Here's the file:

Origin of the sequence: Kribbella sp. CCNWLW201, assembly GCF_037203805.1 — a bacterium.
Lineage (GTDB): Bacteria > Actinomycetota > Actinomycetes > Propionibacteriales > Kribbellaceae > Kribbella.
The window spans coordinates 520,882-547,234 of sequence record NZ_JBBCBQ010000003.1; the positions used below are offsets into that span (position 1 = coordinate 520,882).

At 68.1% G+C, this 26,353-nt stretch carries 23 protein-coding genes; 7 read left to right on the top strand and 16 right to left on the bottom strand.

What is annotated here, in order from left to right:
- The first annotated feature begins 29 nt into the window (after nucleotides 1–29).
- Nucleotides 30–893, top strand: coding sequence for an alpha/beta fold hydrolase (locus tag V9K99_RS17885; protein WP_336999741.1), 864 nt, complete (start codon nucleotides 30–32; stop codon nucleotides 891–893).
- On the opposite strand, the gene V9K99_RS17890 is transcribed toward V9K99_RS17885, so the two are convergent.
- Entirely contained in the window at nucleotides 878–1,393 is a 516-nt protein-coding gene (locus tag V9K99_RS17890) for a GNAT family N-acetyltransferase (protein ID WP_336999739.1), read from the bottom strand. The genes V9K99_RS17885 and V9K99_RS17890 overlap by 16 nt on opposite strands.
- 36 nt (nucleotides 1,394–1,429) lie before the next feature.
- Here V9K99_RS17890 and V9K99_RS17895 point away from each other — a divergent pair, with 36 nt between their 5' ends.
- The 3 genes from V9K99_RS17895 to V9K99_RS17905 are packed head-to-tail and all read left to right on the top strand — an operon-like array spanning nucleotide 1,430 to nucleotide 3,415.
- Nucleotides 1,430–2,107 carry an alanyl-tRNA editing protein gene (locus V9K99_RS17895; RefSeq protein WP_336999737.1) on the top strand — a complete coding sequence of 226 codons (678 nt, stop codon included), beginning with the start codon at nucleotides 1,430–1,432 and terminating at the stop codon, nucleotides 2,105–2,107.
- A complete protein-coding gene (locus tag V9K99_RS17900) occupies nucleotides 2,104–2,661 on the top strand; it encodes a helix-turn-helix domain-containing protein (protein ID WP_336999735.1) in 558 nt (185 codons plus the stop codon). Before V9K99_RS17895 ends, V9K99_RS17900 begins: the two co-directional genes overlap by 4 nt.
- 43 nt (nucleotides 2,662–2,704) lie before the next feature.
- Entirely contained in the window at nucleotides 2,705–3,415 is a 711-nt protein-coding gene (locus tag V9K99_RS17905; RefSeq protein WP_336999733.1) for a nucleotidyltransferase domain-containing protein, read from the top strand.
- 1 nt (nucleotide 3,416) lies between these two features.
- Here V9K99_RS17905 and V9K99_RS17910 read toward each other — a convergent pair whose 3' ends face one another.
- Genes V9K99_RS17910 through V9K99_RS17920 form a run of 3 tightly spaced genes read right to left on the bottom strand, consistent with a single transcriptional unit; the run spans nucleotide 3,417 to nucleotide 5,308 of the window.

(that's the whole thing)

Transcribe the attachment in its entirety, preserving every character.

Origin of the sequence: Kribbella sp. CCNWLW201, assembly GCF_037203805.1 — a bacterium.
Lineage (GTDB): Bacteria > Actinomycetota > Actinomycetes > Propionibacteriales > Kribbellaceae > Kribbella.
The window spans coordinates 520,882-547,234 of sequence record NZ_JBBCBQ010000003.1; the positions used below are offsets into that span (position 1 = coordinate 520,882).

At 68.1% G+C, this 26,353-nt stretch carries 23 protein-coding genes; 7 read left to right on the top strand and 16 right to left on the bottom strand.

What is annotated here, in order from left to right:
- The first annotated feature begins 29 nt into the window (after nucleotides 1–29).
- Nucleotides 30–893, top strand: coding sequence for an alpha/beta fold hydrolase (locus tag V9K99_RS17885; protein WP_336999741.1), 864 nt, complete (start codon nucleotides 30–32; stop codon nucleotides 891–893).
- On the opposite strand, the gene V9K99_RS17890 is transcribed toward V9K99_RS17885, so the two are convergent.
- Entirely contained in the window at nucleotides 878–1,393 is a 516-nt protein-coding gene (locus tag V9K99_RS17890) for a GNAT family N-acetyltransferase (protein ID WP_336999739.1), read from the bottom strand. The genes V9K99_RS17885 and V9K99_RS17890 overlap by 16 nt on opposite strands.
- 36 nt (nucleotides 1,394–1,429) lie before the next feature.
- Here V9K99_RS17890 and V9K99_RS17895 point away from each other — a divergent pair, with 36 nt between their 5' ends.
- The 3 genes from V9K99_RS17895 to V9K99_RS17905 are packed head-to-tail and all read left to right on the top strand — an operon-like array spanning nucleotide 1,430 to nucleotide 3,415.
- Nucleotides 1,430–2,107 carry an alanyl-tRNA editing protein gene (locus V9K99_RS17895; RefSeq protein WP_336999737.1) on the top strand — a complete coding sequence of 226 codons (678 nt, stop codon included), beginning with the start codon at nucleotides 1,430–1,432 and terminating at the stop codon, nucleotides 2,105–2,107.
- A complete protein-coding gene (locus tag V9K99_RS17900) occupies nucleotides 2,104–2,661 on the top strand; it encodes a helix-turn-helix domain-containing protein (protein ID WP_336999735.1) in 558 nt (185 codons plus the stop codon). Before V9K99_RS17895 ends, V9K99_RS17900 begins: the two co-directional genes overlap by 4 nt.
- 43 nt (nucleotides 2,662–2,704) lie before the next feature.
- Entirely contained in the window at nucleotides 2,705–3,415 is a 711-nt protein-coding gene (locus tag V9K99_RS17905; RefSeq protein WP_336999733.1) for a nucleotidyltransferase domain-containing protein, read from the top strand.
- 1 nt (nucleotide 3,416) lies between these two features.
- Here V9K99_RS17905 and V9K99_RS17910 read toward each other — a convergent pair whose 3' ends face one another.
- Genes V9K99_RS17910 through V9K99_RS17920 form a run of 3 tightly spaced genes read right to left on the bottom strand, consistent with a single transcriptional unit; the run spans nucleotide 3,417 to nucleotide 5,308 of the window.